To use SORT for tracking, we need to plug in some model for the detection step. In our case, it could be any object detection model pretrained to recognize cows. We used this open repository that includes a SORT implementation based on YOLO (actually, YOLOv2) detection model; it also has an implementation of Deep SORT.
Since YOLO is pretrained on the standard COCO dataset that has “cow” as one of its classes, we can simply launch the detection and tracking. The results are quite poor:
Note that we haven’t made any bad decisions along the way. Frankly, we haven’t really made any decisions at all: we are using a standard pretrained implementation of SORT with a standard YOLO model for object detection that usually works quite well. But the video clearly shows that the results are poor because of the first step, detection. In almost all frames the model does not detect any cows, only sometimes finding a couple of them. So we need to go deeper…
You Only Look Once
To understand the issue and decide how to deal with it, let’s take a closer look at the YOLO architecture.
The pipeline itself is pretty straightforward: unlike many popular detection models which perform detection on many region proposals (RoIs, region of interest), YOLO passes the image through the neural network only once (this is where the title comes from: You Only Look Once) and returns bounding boxes and class probabilities for predictions. Like this:
To do that, YOLO breaks up the image into a grid, and for each cell in the grid considers a number of possible bounding boxes; neural networks are used to estimate the confidence that each of those boxes contains an object and find class probabilities for this object:
The network architecture is pretty simple too; it contains 24 convolutional layers followed by two fully connected layers, reminiscent of AlexNet and even earlier convolutional architectures:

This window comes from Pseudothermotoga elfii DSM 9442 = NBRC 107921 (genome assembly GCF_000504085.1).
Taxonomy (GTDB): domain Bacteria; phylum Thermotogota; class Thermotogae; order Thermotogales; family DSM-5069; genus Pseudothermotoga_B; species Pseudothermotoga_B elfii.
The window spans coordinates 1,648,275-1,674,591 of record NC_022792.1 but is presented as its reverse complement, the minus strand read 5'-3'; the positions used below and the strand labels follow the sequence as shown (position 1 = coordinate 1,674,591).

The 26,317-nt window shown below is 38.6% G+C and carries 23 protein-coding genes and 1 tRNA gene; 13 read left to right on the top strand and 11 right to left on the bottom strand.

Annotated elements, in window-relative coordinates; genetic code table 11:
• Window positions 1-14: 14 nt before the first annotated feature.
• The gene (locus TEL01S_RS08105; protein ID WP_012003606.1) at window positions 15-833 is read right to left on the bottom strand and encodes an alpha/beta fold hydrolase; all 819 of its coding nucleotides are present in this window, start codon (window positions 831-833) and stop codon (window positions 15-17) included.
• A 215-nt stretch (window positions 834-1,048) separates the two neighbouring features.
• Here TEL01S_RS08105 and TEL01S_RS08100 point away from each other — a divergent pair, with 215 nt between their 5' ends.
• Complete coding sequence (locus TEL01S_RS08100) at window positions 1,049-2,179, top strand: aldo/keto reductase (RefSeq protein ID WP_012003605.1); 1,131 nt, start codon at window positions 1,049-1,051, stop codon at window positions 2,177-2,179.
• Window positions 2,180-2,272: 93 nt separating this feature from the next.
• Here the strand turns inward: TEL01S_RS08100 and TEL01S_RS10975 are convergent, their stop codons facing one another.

Since the original image is divided into cells, detection happens if the center of an object falls into a cell. But since each grid cell only predicts two boxes, the model struggles with small objects that appear in groups, such as a flock of birds… or a herd of cows (or is it a kine? a flink? it’s all pure rubbish, of course). It is even explicitly pointed out by the authors in the section on the limitations of their approach.
Okay, so by now we have tried a straightforward approach that seemed very plausible but utterly failed. Time to pivot.
Pivoting to a different model
As we have seen, even if you can find open repositories that seem tailor-made for your specific problem, the models you find, even if they are perfectly good models in general, may not be the best option for your particular problem.
To get the best performance (or some reasonable performance, at least), you usually have to try several different approaches. So as the next step, we changed the model to Mask R-CNN that we have talked about in detail in one of our previous posts. Due to a totally different approach to detection, it should be able to recognize cows better, and it really did:
The basic network that you can download from the repositories was also trained on the COCO dataset.
But to achieve even better results, we decided to get rid of all extra classes and train the model only on classes responsible for cows and sheep. We left sheep in because, first, we wanted to reproduce the results on sheep as well, and second, they look pretty similar from afar, so a similar but different class could be useful for the detection.
There is a pretty easy way to upload new training data for the model in the Mask R-CNN repository that we used. So we retrained the network to detect only these two classes. After that, all we needed to do was to embed the new detection model into the tracking algorithm. And here we go, the results are now much better:
We can again compare all three detection versions on a sample frame from the video.
YOLO did not detect anything:
Vanilla Mask R-CNN did much better but it’s still not something you can call a good result:
And our version of Mask R-CNN is better yet:
As you can see, even almost without any new code, by fiddling with existing repositories you can often go from a completely unworkable model to a reasonably good one. Still, even in the last picture one can notice a few missing detections that really should be there, and the tracking based on this detector is also far from perfect yet. Our simple illustration ends here, but the real work of artificial intelligence experts only begins: now we have to push the model from “reasonable” to “truly useful”. And that’s a completely different flink of cows altogether…
Chief Research Officer, Neuromation
Junior Researcher, Neuromation